The earlier period of European imperial patronage that once ran world football has been replaced in the post-modern era by a nakedly-monetised patronage. Football’s governing class is now almost exclusively drawn from the world of commerce, and even when individuals don’t fit that particular background, their values and ambitions are still entirely dictated by the commercial imperative. Of course, modern football is an increasingly expensive enterprise, though we might well ask why costs are ever rising with no obvious benefits to the supporters who follow the game, the non-elite players who form its cultural and sporting backdrop, or the development of children and youth players to create a future for the sport. Where are the supporters’ voices and experiences in this organisational culture? Where are the coaches and players providing any kind of meaningful input to how the game is run? How are those who staff the game at its base (mainly voluntarily) to provide the breadth of participation—though this is in headlong decline—provided with the channels to influence the future of football?
That’s the problem, a universal one. Football’s bosses simply don’t reflect any kind of image of the game of this sort. Blatter the soft target—however legitimate our utter contempt for the man—symbolises the ugly inside of what was once proud to be not only the beautiful but also the people’s game. Simple rules, no expensive kit required, playable on almost any surface, played by any shape of the human body, male or female, and, for the lucky few, a professionalised route out of poverty the world over. No marketing plan was needed to create football’s global appeal, its these values and traditions that provided it with an entire planet of fans and players. FIFA has lost all touch with this most basic appeal of football but then so has the entire sport. Cry no tears for Blatter and his cronies—they deserve every bit of ignominy we would wish upon them. But the power brokers most likely to usher Blatter out the back door are the corporates, the sponsors, the suits who see their careers and cash cow threatened, diminished by his illicit actions. These are no saviours of any remnant of the game because they remain people with next to no understanding of its popular beauty .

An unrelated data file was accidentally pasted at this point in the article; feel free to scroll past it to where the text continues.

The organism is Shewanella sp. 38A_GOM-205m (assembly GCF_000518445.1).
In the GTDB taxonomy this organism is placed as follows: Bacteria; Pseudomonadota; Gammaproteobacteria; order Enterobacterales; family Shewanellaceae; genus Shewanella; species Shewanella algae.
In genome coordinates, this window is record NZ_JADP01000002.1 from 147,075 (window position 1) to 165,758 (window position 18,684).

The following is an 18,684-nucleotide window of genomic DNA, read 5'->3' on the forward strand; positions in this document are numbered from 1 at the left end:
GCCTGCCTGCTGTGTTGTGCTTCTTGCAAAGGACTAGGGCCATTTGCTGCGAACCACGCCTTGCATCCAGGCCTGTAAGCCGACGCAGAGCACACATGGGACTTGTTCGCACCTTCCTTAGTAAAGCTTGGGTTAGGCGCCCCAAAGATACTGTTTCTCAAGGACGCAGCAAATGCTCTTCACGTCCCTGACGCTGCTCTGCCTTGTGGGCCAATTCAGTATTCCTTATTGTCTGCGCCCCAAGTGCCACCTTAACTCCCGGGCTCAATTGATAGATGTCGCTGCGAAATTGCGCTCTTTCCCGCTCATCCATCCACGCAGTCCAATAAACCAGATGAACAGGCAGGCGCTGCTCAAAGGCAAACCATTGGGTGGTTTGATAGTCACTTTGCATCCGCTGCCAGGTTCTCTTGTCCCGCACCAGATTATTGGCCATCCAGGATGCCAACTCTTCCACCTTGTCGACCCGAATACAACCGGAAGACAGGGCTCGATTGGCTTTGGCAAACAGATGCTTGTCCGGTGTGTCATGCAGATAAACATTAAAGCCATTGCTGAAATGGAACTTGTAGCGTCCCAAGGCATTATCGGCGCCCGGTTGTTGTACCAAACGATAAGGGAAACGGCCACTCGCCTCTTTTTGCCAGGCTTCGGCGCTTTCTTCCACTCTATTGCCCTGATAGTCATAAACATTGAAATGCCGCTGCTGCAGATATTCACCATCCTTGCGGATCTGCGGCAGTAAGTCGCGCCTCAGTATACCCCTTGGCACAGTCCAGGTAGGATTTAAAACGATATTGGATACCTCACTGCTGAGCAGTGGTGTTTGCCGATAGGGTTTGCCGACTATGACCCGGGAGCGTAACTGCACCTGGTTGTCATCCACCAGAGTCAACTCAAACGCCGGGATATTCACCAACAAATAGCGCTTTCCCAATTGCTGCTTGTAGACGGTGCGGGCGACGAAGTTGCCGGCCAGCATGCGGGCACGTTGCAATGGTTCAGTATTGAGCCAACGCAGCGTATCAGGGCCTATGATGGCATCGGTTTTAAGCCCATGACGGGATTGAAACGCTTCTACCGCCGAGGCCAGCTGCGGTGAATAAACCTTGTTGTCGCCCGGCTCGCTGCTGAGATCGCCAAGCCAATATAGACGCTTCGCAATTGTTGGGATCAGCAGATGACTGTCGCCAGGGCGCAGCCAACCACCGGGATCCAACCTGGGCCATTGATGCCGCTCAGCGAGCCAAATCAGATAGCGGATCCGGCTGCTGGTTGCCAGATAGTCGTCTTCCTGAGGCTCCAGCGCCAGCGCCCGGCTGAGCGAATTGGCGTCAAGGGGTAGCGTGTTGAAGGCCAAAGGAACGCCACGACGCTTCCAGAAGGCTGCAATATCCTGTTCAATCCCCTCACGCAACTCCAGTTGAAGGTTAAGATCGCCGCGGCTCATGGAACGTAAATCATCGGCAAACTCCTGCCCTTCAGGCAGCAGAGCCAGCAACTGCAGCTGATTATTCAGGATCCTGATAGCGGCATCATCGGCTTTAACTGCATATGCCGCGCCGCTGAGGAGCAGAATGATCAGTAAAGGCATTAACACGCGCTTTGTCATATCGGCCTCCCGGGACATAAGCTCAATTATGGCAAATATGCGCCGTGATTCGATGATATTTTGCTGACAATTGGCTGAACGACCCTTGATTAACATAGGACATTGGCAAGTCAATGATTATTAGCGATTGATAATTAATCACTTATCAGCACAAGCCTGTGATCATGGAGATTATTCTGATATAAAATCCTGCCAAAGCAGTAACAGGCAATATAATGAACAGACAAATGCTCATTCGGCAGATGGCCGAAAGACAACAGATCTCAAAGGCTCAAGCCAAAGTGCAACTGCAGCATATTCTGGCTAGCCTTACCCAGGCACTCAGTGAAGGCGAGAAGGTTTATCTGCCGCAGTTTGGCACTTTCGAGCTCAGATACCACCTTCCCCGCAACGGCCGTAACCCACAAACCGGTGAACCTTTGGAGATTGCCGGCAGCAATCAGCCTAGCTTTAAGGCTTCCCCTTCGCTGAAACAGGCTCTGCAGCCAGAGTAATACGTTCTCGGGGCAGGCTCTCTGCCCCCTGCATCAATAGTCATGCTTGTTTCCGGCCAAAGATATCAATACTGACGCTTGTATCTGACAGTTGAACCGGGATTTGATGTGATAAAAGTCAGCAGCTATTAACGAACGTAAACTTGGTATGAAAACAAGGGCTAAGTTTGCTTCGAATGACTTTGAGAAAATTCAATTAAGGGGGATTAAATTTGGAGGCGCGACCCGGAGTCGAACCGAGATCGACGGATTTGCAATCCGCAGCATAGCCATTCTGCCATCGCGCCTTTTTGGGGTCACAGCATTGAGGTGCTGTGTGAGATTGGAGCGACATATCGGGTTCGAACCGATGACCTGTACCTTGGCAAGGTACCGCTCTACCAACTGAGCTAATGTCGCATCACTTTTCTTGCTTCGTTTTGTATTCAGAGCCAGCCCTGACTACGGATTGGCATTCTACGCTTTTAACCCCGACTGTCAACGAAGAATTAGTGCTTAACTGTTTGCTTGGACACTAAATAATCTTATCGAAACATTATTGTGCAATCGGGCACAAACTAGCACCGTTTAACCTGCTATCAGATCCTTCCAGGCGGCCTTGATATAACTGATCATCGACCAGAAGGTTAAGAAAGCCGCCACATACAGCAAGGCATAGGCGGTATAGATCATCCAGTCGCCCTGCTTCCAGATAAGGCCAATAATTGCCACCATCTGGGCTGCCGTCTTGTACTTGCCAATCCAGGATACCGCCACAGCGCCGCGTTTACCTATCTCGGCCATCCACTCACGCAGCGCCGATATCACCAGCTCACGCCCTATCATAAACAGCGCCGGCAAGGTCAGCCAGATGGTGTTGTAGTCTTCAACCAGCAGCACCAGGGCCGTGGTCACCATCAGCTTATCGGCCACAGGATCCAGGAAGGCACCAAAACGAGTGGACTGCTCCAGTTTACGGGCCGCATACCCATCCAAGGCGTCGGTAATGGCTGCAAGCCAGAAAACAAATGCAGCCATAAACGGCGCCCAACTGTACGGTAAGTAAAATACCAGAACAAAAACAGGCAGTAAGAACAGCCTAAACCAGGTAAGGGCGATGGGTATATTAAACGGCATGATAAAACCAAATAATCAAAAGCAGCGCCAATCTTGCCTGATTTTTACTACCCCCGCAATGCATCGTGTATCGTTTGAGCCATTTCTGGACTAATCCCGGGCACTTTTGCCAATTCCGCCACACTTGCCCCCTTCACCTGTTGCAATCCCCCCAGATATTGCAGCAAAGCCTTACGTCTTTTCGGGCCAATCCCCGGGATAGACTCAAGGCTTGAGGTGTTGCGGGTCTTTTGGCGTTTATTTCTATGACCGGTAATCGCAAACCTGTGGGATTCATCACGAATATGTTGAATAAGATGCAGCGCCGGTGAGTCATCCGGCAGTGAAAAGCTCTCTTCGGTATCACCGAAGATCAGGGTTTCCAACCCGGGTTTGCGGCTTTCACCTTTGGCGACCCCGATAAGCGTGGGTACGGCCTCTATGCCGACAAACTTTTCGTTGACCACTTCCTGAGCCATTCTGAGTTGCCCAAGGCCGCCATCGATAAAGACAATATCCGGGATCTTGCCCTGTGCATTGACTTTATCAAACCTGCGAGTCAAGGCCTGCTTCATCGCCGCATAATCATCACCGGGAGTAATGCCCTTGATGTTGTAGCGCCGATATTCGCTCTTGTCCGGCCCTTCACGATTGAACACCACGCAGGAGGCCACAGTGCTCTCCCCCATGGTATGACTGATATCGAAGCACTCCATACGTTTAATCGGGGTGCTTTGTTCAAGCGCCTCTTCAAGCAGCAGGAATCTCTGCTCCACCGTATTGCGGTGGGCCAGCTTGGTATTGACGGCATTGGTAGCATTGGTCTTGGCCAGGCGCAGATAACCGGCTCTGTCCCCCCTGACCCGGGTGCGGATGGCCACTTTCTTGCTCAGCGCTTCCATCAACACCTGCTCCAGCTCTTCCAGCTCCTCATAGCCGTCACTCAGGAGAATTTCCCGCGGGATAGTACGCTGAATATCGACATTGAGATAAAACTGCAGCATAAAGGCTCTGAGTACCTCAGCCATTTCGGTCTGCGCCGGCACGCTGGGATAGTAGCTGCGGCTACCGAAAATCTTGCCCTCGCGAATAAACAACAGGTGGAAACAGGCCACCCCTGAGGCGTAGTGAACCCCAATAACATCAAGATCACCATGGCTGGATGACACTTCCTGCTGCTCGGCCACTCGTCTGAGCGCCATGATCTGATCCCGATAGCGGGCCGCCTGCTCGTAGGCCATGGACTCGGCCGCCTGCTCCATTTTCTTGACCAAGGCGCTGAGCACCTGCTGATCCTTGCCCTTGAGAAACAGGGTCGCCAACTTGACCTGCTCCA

Mired in hypocrisy football won’t be cleaning up its act any time soon. We need to turn the game upside down to do that, governed by its grassroots, internationalism replacing patronage. A first step would be the England team, and English club sides too, touring Africa in the pre-season not to flog shirts or hoover up FIFA Executive votes but because this continent has given the world game so much and been rewarded with next to nothing in return. For ninety minutes the world of football is at loggerheads with one another, its the same all over, but the essence of FIFA should be what unites us once the final whistle has been blown. The love of the game, a loyalty to what it represents, which no transfer fee on earth can buy, is an emotion that few who run modern football have any kind of recognition for, any understanding of, any affection because it stands in total opposition to the monetisation of our sport, our fandom, that they crave. While enjoying Blatter’s and FIFA’s tribulationsand hopefully trial—we shouldn’t lose sight of the fact that football’s problems won’t be solved until this salient fact begins to be addressed.
Mark Perryman is the co-founder of Philosophy Football. 66 And All That, the book he is editing on the 50th anniversary of England’s World Cup victory, will be published by Repeater in 2016. .